Archive of Author | Mark Harris

As a physicist working in a theological environment, I’m interested in the complex ways that science and religion relate to each other.

Originally trained as a geologist, I moved into physics in my postdoc years at Oxford, and then spend many years based at the Rutherford Appleton Laboratory near Oxford, trying to understand ‘frustrated’ magnets, a major research area in physics. Midway through my scientific career I discovered theology, a moment of awakening not unlike that provided by my first chemistry set at the age of ten. After ordination as an Anglican priest, and spells in university chaplaincy at Oxford, and cathedral ministry in Edinburgh, I now combine my academic interests in physics and theology by running the Science and Religion programme at the University of Edinburgh.

Articles with Mark Harris


On Science and Theology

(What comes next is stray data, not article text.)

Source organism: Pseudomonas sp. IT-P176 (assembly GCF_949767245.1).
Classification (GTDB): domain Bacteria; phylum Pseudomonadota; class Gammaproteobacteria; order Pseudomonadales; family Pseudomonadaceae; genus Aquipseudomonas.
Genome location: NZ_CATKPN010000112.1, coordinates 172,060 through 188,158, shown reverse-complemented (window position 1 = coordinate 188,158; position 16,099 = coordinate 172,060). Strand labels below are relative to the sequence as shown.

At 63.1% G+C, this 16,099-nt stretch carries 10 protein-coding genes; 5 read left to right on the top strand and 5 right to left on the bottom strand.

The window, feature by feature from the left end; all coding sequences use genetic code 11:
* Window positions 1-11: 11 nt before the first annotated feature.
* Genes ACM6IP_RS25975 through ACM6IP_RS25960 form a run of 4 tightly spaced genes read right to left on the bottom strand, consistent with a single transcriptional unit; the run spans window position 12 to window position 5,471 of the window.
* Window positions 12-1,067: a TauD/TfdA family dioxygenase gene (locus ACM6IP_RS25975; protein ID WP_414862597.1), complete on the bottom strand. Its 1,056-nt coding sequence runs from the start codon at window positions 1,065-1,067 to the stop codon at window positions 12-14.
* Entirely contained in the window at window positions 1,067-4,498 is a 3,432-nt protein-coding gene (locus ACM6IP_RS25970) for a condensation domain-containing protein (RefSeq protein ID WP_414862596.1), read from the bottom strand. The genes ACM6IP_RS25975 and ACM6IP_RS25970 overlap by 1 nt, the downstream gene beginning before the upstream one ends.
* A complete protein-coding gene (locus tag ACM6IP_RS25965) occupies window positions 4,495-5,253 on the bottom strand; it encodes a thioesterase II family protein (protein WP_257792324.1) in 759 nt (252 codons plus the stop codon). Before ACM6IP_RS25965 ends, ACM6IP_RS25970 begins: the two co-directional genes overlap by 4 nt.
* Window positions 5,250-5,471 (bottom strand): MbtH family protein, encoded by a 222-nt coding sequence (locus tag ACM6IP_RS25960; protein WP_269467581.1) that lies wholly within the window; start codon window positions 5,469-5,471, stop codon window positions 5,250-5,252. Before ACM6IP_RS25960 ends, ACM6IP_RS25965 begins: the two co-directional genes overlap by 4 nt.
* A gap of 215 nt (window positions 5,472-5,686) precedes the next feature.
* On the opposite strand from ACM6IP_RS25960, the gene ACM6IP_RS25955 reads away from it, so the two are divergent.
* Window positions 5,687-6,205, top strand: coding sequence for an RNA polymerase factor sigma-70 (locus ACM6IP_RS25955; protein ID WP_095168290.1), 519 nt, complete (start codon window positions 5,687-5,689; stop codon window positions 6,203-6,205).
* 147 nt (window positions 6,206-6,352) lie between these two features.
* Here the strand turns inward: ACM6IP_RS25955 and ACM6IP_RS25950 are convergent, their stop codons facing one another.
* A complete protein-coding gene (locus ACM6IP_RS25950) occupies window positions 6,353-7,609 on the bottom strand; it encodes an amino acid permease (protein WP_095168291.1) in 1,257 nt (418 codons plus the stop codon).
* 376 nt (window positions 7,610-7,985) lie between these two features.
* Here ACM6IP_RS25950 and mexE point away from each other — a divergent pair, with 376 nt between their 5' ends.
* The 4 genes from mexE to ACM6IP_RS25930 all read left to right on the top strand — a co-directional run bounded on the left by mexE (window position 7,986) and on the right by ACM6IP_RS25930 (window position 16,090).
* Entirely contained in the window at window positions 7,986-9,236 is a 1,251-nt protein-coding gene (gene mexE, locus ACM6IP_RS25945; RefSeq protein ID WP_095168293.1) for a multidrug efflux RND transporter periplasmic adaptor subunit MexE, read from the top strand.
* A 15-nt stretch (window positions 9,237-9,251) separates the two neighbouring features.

“Our view of the natural world has changed out of all recognition from, say, 500 years ago. And insofar as theology has things to say about the natural world through its doctrine of creation, theology has had to take that change on board. On the other hand, science can say almost nothing of substance about the core issues in theology, because they concern a reality that is literally out of this world, by definition beyond the reach of science.”

As a physicist working in a theological environment, Mark Harris is interested in the complex ways that science and religion relate to each other. He runs the Science and Religion programme at the University of Edinburgh.